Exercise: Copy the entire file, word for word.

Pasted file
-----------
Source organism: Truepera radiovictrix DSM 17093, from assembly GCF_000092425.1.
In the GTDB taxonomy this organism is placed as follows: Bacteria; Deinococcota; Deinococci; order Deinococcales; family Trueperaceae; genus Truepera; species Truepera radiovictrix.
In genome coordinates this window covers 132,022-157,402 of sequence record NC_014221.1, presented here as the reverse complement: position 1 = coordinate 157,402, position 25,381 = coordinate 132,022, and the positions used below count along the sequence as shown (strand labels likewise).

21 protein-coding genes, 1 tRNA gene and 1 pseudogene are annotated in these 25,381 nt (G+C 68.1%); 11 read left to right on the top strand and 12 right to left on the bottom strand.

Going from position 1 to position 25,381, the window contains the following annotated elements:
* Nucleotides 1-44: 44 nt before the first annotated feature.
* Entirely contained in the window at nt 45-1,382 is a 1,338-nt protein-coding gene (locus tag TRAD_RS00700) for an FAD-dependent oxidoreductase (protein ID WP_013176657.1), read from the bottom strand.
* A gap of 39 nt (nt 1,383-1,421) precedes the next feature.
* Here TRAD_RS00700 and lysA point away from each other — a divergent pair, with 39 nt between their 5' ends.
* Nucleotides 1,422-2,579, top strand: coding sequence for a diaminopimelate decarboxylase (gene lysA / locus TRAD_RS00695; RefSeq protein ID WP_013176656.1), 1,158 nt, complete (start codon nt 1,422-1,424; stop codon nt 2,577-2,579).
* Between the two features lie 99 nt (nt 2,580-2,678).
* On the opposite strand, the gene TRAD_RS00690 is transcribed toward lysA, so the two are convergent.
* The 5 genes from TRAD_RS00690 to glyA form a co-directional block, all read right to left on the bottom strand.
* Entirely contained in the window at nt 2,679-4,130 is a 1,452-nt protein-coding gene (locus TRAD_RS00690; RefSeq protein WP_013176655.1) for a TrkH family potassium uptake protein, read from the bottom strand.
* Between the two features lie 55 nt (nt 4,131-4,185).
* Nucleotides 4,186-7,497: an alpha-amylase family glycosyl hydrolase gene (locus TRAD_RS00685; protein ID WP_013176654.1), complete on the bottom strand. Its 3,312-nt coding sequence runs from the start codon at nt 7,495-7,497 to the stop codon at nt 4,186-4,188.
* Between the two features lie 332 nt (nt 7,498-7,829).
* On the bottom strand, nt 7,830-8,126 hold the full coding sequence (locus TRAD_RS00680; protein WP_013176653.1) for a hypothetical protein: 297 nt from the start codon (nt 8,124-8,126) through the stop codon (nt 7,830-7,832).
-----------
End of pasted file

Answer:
Source organism: Truepera radiovictrix DSM 17093, from assembly GCF_000092425.1.
In the GTDB taxonomy this organism is placed as follows: Bacteria; Deinococcota; Deinococci; order Deinococcales; family Trueperaceae; genus Truepera; species Truepera radiovictrix.
In genome coordinates this window covers 132,022-157,402 of sequence record NC_014221.1, presented here as the reverse complement: position 1 = coordinate 157,402, position 25,381 = coordinate 132,022, and the positions used below count along the sequence as shown (strand labels likewise).

21 protein-coding genes, 1 tRNA gene and 1 pseudogene are annotated in these 25,381 nt (G+C 68.1%); 11 read left to right on the top strand and 12 right to left on the bottom strand.

Going from position 1 to position 25,381, the window contains the following annotated elements:
* Nucleotides 1-44: 44 nt before the first annotated feature.
* Entirely contained in the window at nt 45-1,382 is a 1,338-nt protein-coding gene (locus tag TRAD_RS00700) for an FAD-dependent oxidoreductase (protein ID WP_013176657.1), read from the bottom strand.
* A gap of 39 nt (nt 1,383-1,421) precedes the next feature.
* Here TRAD_RS00700 and lysA point away from each other — a divergent pair, with 39 nt between their 5' ends.
* Nucleotides 1,422-2,579, top strand: coding sequence for a diaminopimelate decarboxylase (gene lysA / locus TRAD_RS00695; RefSeq protein ID WP_013176656.1), 1,158 nt, complete (start codon nt 1,422-1,424; stop codon nt 2,577-2,579).
* Between the two features lie 99 nt (nt 2,580-2,678).
* On the opposite strand, the gene TRAD_RS00690 is transcribed toward lysA, so the two are convergent.
* The 5 genes from TRAD_RS00690 to glyA form a co-directional block, all read right to left on the bottom strand.
* Entirely contained in the window at nt 2,679-4,130 is a 1,452-nt protein-coding gene (locus TRAD_RS00690; RefSeq protein WP_013176655.1) for a TrkH family potassium uptake protein, read from the bottom strand.
* Between the two features lie 55 nt (nt 4,131-4,185).
* Nucleotides 4,186-7,497: an alpha-amylase family glycosyl hydrolase gene (locus TRAD_RS00685; protein ID WP_013176654.1), complete on the bottom strand. Its 3,312-nt coding sequence runs from the start codon at nt 7,495-7,497 to the stop codon at nt 4,186-4,188.
* Between the two features lie 332 nt (nt 7,498-7,829).
* On the bottom strand, nt 7,830-8,126 hold the full coding sequence (locus TRAD_RS00680; protein WP_013176653.1) for a hypothetical protein: 297 nt from the start codon (nt 8,124-8,126) through the stop codon (nt 7,830-7,832).